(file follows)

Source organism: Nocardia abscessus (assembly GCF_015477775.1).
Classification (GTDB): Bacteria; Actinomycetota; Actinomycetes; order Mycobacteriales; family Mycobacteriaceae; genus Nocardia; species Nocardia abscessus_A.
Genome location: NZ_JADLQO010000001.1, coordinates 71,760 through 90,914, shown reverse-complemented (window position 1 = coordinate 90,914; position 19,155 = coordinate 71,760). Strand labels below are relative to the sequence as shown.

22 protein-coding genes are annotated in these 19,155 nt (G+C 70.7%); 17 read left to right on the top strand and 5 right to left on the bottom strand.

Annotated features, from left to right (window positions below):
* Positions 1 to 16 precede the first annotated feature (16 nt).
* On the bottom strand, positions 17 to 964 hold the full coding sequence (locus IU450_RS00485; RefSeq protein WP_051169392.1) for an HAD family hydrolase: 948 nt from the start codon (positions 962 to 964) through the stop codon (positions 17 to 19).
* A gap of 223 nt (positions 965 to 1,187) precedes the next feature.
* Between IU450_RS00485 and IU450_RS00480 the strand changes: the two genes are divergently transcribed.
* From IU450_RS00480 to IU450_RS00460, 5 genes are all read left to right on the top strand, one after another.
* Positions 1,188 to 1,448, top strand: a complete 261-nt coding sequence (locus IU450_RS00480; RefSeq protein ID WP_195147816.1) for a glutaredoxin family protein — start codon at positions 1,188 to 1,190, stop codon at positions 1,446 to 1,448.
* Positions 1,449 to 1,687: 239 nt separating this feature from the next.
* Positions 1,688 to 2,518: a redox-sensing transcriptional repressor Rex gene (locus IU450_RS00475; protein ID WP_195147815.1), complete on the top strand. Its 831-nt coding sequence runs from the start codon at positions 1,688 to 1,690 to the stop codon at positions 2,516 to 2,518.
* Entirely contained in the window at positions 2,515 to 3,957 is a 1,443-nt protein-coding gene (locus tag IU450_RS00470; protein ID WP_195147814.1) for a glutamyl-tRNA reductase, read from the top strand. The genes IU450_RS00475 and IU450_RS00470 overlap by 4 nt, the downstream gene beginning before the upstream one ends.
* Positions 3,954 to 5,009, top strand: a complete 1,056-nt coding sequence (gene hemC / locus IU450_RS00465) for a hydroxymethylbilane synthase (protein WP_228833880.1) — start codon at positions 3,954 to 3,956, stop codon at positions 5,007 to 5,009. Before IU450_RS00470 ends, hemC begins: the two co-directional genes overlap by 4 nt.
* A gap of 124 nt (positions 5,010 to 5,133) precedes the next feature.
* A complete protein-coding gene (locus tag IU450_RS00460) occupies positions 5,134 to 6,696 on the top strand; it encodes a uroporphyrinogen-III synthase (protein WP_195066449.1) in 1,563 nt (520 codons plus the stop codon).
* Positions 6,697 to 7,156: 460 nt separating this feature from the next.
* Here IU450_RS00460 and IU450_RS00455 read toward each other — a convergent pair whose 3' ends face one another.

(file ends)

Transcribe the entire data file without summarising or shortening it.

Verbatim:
Source organism: Nocardia abscessus (assembly GCF_015477775.1).
Classification (GTDB): Bacteria; Actinomycetota; Actinomycetes; order Mycobacteriales; family Mycobacteriaceae; genus Nocardia; species Nocardia abscessus_A.
Genome location: NZ_JADLQO010000001.1, coordinates 71,760 through 90,914, shown reverse-complemented (window position 1 = coordinate 90,914; position 19,155 = coordinate 71,760). Strand labels below are relative to the sequence as shown.

22 protein-coding genes are annotated in these 19,155 nt (G+C 70.7%); 17 read left to right on the top strand and 5 right to left on the bottom strand.

Annotated features, from left to right (window positions below):
* Positions 1 to 16 precede the first annotated feature (16 nt).
* On the bottom strand, positions 17 to 964 hold the full coding sequence (locus IU450_RS00485; RefSeq protein WP_051169392.1) for an HAD family hydrolase: 948 nt from the start codon (positions 962 to 964) through the stop codon (positions 17 to 19).
* A gap of 223 nt (positions 965 to 1,187) precedes the next feature.
* Between IU450_RS00485 and IU450_RS00480 the strand changes: the two genes are divergently transcribed.
* From IU450_RS00480 to IU450_RS00460, 5 genes are all read left to right on the top strand, one after another.
* Positions 1,188 to 1,448, top strand: a complete 261-nt coding sequence (locus IU450_RS00480; RefSeq protein ID WP_195147816.1) for a glutaredoxin family protein — start codon at positions 1,188 to 1,190, stop codon at positions 1,446 to 1,448.
* Positions 1,449 to 1,687: 239 nt separating this feature from the next.
* Positions 1,688 to 2,518: a redox-sensing transcriptional repressor Rex gene (locus IU450_RS00475; protein ID WP_195147815.1), complete on the top strand. Its 831-nt coding sequence runs from the start codon at positions 1,688 to 1,690 to the stop codon at positions 2,516 to 2,518.
* Entirely contained in the window at positions 2,515 to 3,957 is a 1,443-nt protein-coding gene (locus tag IU450_RS00470; protein ID WP_195147814.1) for a glutamyl-tRNA reductase, read from the top strand. The genes IU450_RS00475 and IU450_RS00470 overlap by 4 nt, the downstream gene beginning before the upstream one ends.
* Positions 3,954 to 5,009, top strand: a complete 1,056-nt coding sequence (gene hemC / locus IU450_RS00465) for a hydroxymethylbilane synthase (protein WP_228833880.1) — start codon at positions 3,954 to 3,956, stop codon at positions 5,007 to 5,009. Before IU450_RS00470 ends, hemC begins: the two co-directional genes overlap by 4 nt.
* A gap of 124 nt (positions 5,010 to 5,133) precedes the next feature.
* A complete protein-coding gene (locus tag IU450_RS00460) occupies positions 5,134 to 6,696 on the top strand; it encodes a uroporphyrinogen-III synthase (protein WP_195066449.1) in 1,563 nt (520 codons plus the stop codon).
* Positions 6,697 to 7,156: 460 nt separating this feature from the next.
* Here IU450_RS00460 and IU450_RS00455 read toward each other — a convergent pair whose 3' ends face one another.